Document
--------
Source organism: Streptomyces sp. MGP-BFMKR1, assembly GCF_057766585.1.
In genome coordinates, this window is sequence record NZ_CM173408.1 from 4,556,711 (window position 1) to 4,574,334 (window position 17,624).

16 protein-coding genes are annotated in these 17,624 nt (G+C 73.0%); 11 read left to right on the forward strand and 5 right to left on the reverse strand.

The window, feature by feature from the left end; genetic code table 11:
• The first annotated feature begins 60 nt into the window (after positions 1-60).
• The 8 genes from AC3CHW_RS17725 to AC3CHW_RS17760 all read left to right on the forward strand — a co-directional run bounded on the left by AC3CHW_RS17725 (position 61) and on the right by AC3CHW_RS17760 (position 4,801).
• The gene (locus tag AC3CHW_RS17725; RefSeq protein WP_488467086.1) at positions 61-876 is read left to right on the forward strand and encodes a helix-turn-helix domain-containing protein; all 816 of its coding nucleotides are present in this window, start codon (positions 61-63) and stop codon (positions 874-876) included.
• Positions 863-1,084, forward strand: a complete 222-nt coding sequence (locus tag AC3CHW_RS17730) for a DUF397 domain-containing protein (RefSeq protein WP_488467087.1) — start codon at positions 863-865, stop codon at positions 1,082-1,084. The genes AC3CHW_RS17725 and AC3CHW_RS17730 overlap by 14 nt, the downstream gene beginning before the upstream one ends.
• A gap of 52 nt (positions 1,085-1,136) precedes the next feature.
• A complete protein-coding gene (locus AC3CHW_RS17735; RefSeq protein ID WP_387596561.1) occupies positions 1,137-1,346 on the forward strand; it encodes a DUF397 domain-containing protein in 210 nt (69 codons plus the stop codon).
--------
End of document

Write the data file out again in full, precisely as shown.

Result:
Source organism: Streptomyces sp. MGP-BFMKR1, assembly GCF_057766585.1.
In genome coordinates, this window is sequence record NZ_CM173408.1 from 4,556,711 (window position 1) to 4,574,334 (window position 17,624).

16 protein-coding genes are annotated in these 17,624 nt (G+C 73.0%); 11 read left to right on the forward strand and 5 right to left on the reverse strand.

The window, feature by feature from the left end; genetic code table 11:
• The first annotated feature begins 60 nt into the window (after positions 1-60).
• The 8 genes from AC3CHW_RS17725 to AC3CHW_RS17760 all read left to right on the forward strand — a co-directional run bounded on the left by AC3CHW_RS17725 (position 61) and on the right by AC3CHW_RS17760 (position 4,801).
• The gene (locus tag AC3CHW_RS17725; RefSeq protein WP_488467086.1) at positions 61-876 is read left to right on the forward strand and encodes a helix-turn-helix domain-containing protein; all 816 of its coding nucleotides are present in this window, start codon (positions 61-63) and stop codon (positions 874-876) included.
• Positions 863-1,084, forward strand: a complete 222-nt coding sequence (locus tag AC3CHW_RS17730) for a DUF397 domain-containing protein (RefSeq protein WP_488467087.1) — start codon at positions 863-865, stop codon at positions 1,082-1,084. The genes AC3CHW_RS17725 and AC3CHW_RS17730 overlap by 14 nt, the downstream gene beginning before the upstream one ends.
• A gap of 52 nt (positions 1,085-1,136) precedes the next feature.
• A complete protein-coding gene (locus AC3CHW_RS17735; RefSeq protein ID WP_387596561.1) occupies positions 1,137-1,346 on the forward strand; it encodes a DUF397 domain-containing protein in 210 nt (69 codons plus the stop codon).